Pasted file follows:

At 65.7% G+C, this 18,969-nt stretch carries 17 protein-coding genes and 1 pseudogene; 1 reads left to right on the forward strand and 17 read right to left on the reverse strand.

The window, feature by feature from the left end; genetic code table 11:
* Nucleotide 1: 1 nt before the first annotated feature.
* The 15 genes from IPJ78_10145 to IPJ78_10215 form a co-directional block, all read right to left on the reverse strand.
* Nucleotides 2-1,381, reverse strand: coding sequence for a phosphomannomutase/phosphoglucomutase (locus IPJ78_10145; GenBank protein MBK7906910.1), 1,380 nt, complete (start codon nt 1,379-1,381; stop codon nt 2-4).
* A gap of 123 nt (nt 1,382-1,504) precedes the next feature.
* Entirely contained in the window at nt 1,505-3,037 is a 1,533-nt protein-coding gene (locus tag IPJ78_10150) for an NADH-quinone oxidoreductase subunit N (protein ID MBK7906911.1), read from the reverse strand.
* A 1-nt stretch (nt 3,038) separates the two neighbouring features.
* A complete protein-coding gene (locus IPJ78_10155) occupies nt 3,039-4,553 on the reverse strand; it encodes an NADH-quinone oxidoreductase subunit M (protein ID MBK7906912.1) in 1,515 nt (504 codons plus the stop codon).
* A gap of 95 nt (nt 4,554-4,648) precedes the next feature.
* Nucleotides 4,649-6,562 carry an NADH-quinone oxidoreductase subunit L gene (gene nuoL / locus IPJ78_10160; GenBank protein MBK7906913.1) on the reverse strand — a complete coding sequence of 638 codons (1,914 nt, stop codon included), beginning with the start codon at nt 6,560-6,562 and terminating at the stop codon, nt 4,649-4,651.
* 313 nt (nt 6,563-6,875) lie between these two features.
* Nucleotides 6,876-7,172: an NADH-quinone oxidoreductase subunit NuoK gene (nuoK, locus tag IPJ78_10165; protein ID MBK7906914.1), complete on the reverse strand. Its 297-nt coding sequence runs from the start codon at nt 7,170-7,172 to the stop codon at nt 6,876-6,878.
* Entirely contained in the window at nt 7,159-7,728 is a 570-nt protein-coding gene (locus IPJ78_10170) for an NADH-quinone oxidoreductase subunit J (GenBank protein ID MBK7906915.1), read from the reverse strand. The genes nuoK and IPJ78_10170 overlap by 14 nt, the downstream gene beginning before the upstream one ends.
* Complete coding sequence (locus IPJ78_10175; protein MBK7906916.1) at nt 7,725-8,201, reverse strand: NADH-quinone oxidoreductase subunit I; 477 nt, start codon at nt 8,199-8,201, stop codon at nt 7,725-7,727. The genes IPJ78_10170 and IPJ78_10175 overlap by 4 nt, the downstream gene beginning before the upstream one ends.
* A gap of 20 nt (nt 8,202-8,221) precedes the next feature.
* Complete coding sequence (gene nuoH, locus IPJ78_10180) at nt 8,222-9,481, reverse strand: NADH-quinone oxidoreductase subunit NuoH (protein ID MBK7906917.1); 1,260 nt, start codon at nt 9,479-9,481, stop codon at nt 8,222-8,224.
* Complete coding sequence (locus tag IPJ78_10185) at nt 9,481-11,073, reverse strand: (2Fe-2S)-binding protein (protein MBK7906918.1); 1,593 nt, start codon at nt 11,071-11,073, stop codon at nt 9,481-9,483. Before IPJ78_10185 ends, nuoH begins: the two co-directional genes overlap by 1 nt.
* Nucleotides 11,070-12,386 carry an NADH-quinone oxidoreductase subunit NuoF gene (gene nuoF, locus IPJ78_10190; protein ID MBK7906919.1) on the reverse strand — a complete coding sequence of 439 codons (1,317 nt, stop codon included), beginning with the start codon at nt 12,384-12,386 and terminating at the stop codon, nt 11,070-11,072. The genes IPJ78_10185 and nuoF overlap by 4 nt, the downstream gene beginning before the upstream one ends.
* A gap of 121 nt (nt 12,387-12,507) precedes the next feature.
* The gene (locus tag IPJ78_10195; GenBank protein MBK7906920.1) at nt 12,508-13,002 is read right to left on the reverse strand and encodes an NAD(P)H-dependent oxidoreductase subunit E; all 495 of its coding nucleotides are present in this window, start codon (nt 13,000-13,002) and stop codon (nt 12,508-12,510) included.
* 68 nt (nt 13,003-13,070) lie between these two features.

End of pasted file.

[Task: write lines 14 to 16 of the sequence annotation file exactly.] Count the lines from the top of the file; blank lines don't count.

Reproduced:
* Entirely contained in the window at nt 7,159-7,728 is a 570-nt protein-coding gene (locus IPJ78_10170) for an NADH-quinone oxidoreductase subunit J (GenBank protein ID MBK7906915.1), read from the reverse strand. The genes nuoK and IPJ78_10170 overlap by 14 nt, the downstream gene beginning before the upstream one ends.
* Complete coding sequence (locus IPJ78_10175; protein MBK7906916.1) at nt 7,725-8,201, reverse strand: NADH-quinone oxidoreductase subunit I; 477 nt, start codon at nt 8,199-8,201, stop codon at nt 7,725-7,727. The genes IPJ78_10170 and IPJ78_10175 overlap by 4 nt, the downstream gene beginning before the upstream one ends.
* A gap of 20 nt (nt 8,202-8,221) precedes the next feature.